“Oh, you went to the ‘varsity? So, what are you doing here?”
“I studied aeronautical engineering but decided it wasn’t for me – I wanted to be a pilot instead – My dad needed someone to look after this shop – he said if I work hard, I can save some of the profits for the pilot training.”
“What happened to the pilot dreams?”
He just shrugged and glanced up at the shelves. Her father turned and left the shop.
Later, he didn’t let on to his daughter. He told her. “That man in the shop wouldn’t let me have the cider, said it was for regular customers only” and he left it at that, to see if she was going to tell the truth. He also made a New Year’s resolution that he was never going to be accused of not being a regular again – any time he felt he wanted something from the shop he walked across himself. It was the start of a decades’ long friendship with Shahid.
A week later she sidled up to him in the street.
“Hi, you going to the shop?” she said. She paused then blurted it all out. “I’m sorry, I’ve done a bad thing.”
She sobbed as she confessed everything. He listened.
They had reached the shop by the time she finished – she sat on the front windowsill, her hands under her thighs and her feet dangling in space waiting for his verdict.
He was silent, then said: “Yes you have done a bad thing, profiteering on your Mum and me – taking our hard-earned cash. I’m not going to punish you, dear – I’d say that you showed enterprise, so, promise me one thing – take what you have done here and apply it to your life, to your work. Make something of yourself – don’t be like me – working my fingers to the bone to end up living here.” He surveyed the scene – the half-shuttered shop, the group of youths vandalising the new glass-fibre bus stop, the old Ford cars in front gardens propped up on bricks.
Now she thought about his advice all those years ago. She had spent a career striking deals, keeping all her customers and clients happy, doing just what he had said, and was now on the cusp of retirement, comfortably off. Her neat suburb with its long, gravelled driveways and hedges of birch, lime and yew was somewhere that her teenage self could only have dreamed of.
“Dad, that was 45 years ago, and you gave me advice that day as you know.”
“No. It happened today – regulars only they say, I’ve been regular for all of those 45 years!”
She part wondered if he was telling the truth: had he made a last visit and Shahid hadn’t recognised him? It seemed unlikely.
It was the start of the Christmas holidays and she had taken the time off to stay with him.
The days were dotted by knocks at the door, neighbours bringing pots of soup, stews, rhubarb crumbles. Sometimes they would come in and chat, but mainly he would tell her he wasn’t in the mood and there would be a doorstep handover.
He died on Boxing Day. He had deteriorated in the morning and the ambulance came – he gave her a wave from the stretcher, the oxygen mask sucking on his hollow cheeks. She followed the ambulance into the hospital and sat in the car park until they said she could come in.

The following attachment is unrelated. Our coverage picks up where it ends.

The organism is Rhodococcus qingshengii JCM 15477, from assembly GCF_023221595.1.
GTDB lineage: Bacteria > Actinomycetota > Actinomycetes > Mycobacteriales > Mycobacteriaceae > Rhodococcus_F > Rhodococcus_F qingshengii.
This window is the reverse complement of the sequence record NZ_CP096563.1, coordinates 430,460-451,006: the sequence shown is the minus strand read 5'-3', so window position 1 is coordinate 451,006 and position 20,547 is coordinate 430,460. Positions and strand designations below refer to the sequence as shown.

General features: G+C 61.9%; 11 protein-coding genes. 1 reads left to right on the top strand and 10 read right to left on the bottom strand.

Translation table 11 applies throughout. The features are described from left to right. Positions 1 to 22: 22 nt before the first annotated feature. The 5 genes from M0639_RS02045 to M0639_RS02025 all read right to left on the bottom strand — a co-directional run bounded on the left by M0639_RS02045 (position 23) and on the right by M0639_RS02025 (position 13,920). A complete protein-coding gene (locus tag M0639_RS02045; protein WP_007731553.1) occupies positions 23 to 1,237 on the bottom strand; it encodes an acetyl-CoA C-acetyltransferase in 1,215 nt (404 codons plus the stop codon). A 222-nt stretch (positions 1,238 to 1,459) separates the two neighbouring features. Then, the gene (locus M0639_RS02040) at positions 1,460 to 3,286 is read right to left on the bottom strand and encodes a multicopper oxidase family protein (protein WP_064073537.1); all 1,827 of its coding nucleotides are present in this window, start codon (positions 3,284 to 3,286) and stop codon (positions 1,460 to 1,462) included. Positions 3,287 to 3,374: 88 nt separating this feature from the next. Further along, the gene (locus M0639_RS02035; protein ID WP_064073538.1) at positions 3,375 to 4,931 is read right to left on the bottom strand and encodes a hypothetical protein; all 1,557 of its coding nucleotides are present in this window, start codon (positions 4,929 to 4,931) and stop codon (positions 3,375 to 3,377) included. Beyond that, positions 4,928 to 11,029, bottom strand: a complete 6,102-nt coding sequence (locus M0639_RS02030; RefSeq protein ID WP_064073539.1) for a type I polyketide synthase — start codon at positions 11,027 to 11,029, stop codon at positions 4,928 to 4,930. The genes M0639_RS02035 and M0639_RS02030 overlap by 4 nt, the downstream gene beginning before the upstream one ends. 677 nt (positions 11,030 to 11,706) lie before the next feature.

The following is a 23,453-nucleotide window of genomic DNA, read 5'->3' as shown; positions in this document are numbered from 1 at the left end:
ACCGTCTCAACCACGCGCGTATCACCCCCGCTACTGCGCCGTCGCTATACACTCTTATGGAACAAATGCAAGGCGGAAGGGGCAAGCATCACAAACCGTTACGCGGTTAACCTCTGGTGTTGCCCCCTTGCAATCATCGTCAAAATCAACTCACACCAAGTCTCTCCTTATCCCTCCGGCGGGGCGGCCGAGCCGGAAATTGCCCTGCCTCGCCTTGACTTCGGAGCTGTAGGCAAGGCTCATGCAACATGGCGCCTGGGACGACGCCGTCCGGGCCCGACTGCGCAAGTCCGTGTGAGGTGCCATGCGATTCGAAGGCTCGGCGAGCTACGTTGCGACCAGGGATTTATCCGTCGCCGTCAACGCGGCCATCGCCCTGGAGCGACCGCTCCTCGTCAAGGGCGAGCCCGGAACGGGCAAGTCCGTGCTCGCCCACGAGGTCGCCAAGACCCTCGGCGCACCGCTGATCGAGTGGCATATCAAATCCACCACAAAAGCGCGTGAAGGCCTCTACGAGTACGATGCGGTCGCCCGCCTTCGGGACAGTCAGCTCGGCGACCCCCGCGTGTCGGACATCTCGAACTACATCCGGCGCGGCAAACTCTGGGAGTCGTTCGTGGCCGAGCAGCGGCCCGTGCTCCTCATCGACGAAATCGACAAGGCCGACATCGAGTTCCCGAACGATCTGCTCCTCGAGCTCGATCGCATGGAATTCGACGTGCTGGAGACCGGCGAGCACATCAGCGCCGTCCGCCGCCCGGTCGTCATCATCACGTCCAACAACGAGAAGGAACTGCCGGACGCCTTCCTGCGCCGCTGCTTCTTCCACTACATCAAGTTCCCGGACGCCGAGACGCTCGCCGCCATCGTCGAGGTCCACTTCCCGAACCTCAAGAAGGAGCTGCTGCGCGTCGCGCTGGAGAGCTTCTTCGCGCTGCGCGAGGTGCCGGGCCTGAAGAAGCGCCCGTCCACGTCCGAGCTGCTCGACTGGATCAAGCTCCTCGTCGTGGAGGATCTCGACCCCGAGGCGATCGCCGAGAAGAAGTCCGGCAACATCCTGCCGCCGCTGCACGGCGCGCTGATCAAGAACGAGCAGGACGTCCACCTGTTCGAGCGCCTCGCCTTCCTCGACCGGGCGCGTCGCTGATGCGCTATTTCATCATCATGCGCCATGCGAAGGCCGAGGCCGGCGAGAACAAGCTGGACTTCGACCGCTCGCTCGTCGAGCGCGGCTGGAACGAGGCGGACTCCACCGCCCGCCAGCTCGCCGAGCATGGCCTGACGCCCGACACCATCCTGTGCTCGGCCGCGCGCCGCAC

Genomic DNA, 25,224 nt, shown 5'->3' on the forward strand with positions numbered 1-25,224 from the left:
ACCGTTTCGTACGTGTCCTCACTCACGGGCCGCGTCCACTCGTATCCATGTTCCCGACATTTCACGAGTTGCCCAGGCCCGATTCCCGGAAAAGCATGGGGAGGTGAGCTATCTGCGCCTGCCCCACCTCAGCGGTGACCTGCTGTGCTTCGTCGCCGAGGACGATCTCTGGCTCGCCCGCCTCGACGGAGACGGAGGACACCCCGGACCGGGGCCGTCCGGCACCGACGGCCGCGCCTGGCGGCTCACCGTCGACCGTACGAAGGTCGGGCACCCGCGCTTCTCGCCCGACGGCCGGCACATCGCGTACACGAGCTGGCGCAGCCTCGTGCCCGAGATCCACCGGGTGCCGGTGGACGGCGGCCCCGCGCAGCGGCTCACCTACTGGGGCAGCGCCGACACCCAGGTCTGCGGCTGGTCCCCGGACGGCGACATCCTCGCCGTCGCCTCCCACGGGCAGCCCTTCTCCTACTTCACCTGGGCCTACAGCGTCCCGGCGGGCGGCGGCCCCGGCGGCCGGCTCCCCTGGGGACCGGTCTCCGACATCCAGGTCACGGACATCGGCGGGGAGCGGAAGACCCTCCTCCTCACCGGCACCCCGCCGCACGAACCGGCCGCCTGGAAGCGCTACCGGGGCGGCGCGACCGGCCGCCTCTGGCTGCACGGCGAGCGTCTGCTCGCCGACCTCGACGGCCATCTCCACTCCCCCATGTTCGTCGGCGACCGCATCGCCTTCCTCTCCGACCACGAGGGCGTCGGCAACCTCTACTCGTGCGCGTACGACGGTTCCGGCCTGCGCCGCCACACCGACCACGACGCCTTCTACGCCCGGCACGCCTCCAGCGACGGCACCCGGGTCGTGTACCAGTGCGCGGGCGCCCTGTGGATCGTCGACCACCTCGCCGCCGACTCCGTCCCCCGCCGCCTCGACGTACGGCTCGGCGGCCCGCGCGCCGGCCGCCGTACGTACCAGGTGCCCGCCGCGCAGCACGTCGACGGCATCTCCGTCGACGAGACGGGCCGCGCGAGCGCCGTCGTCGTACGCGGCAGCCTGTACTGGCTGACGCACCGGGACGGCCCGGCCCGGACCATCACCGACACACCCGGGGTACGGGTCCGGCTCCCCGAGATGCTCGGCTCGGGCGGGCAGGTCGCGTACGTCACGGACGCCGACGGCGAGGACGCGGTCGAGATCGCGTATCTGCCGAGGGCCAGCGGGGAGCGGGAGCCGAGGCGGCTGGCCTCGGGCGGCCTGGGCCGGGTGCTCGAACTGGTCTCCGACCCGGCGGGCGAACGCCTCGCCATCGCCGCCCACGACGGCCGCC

The funeral director seemed to want to get all the pending funerals done before the year end. As the cortège pulled away from the house, more or less everyone in the street lined the kerbside. At the end, slightly apart from everyone stood Shahid, his face wet with tears.
She thought she wouldn’t cry, but when she saw him she found she couldn’t stop.
There was no reception after the funeral, just embraces in the car park, then she went home.
When she got in, there was an envelope on the mat, her name spelled wrong with a C.
A Christmas card. A bit late for that she thought.
“With sympathy, S. Youssef. Call me.” And then his phone number.
She wasn’t in the mood for talking tonight so she texted – drop by tomorrow.
The shop closed at 3pm – she heard the roller-shutter being yanked down then the knock on the door.
He looked around, as if he was in a cave.
“You know, I’ve known your dad all those years and I’ve never been in here”.
He asked about the funeral, and she saw tears forming in his eyes – “I know you are busy running the shop, don’t feel guilty for not being there.”
“It’s not that – we parted on difficult terms.”
She feigned ignorance.
“Do you have time?”
She nodded. It was New Year’s Day, and she had no plans.
“I came here in 1962. I went to school in Glasgow. In the late 1960s I went off down south to Uni. The swinging sixties culture was very alien to me, but I did the same as the other students, grew my hair, wore Afghan coats and smoked ….
I didn’t really get any of the music stuff, but one Sunday morning in a flat after a hippy party a guy played something that sounded different. I picked up the album and started reading the sleeve – Jazz Messengers.
It was the names that got me: Sahib Shihab, Musa Kaleem. Muslim names – for the first time I realised that there were other Muslims, like me, doing things, producing music these hippies thought was cool. OK I later found out most of these musicians were American converts, but more than the Muslim names it was the music that got me. I guess from that moment on jazz became my thing.
Your dad loved hearing the jazz playing in the shop – Nasreen, – my Mrs, makes me play Capital or Heart FM these days – she says the jazz alienates customers, but when your dad came in and if the Mrs wasn’t around, I would switch it off and shove a tape in my little cassette.
We shared a lot of stories. He always said he would take me to one of those jazz clubs, but in Nasreen’s eyes all that music, alcohol, loose women and wild dancing – it would be a slippery slope.”
The woman smiled inwardly as she thought about the reality, – a few octogenarian men, each nursing a half pint of Guinness because that’s all their bladders could take, tapping their knees to a ten-minute double bass solo played by another eighty-year-old.